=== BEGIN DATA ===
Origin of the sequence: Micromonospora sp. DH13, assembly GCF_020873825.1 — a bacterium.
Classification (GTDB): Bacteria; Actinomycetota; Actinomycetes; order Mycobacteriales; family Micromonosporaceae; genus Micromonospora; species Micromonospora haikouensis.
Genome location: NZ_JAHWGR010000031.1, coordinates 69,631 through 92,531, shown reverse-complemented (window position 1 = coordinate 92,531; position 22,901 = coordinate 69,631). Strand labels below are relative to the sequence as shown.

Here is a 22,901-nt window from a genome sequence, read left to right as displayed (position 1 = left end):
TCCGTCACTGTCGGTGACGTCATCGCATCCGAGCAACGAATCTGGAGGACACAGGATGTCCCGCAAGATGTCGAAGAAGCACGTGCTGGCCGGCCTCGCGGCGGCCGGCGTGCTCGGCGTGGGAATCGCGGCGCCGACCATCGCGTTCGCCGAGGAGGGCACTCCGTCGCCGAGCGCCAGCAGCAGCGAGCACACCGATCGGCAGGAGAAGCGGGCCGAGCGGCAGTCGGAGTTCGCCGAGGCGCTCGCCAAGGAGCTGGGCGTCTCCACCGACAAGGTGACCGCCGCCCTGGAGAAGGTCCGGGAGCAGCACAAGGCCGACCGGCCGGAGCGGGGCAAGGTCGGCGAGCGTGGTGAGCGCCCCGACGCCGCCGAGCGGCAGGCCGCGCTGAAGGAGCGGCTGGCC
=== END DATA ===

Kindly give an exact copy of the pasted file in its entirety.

Origin of the sequence: Micromonospora sp. DH13, assembly GCF_020873825.1 — a bacterium.
Classification (GTDB): Bacteria; Actinomycetota; Actinomycetes; order Mycobacteriales; family Micromonosporaceae; genus Micromonospora; species Micromonospora haikouensis.
Genome location: NZ_JAHWGR010000031.1, coordinates 69,631 through 92,531, shown reverse-complemented (window position 1 = coordinate 92,531; position 22,901 = coordinate 69,631). Strand labels below are relative to the sequence as shown.

Here is a 22,901-nt window from a genome sequence, read left to right as displayed (position 1 = left end):
TCCGTCACTGTCGGTGACGTCATCGCATCCGAGCAACGAATCTGGAGGACACAGGATGTCCCGCAAGATGTCGAAGAAGCACGTGCTGGCCGGCCTCGCGGCGGCCGGCGTGCTCGGCGTGGGAATCGCGGCGCCGACCATCGCGTTCGCCGAGGAGGGCACTCCGTCGCCGAGCGCCAGCAGCAGCGAGCACACCGATCGGCAGGAGAAGCGGGCCGAGCGGCAGTCGGAGTTCGCCGAGGCGCTCGCCAAGGAGCTGGGCGTCTCCACCGACAAGGTGACCGCCGCCCTGGAGAAGGTCCGGGAGCAGCACAAGGCCGACCGGCCGGAGCGGGGCAAGGTCGGCGAGCGTGGTGAGCGCCCCGACGCCGCCGAGCGGCAGGCCGCGCTGAAGGAGCGGCTGGCC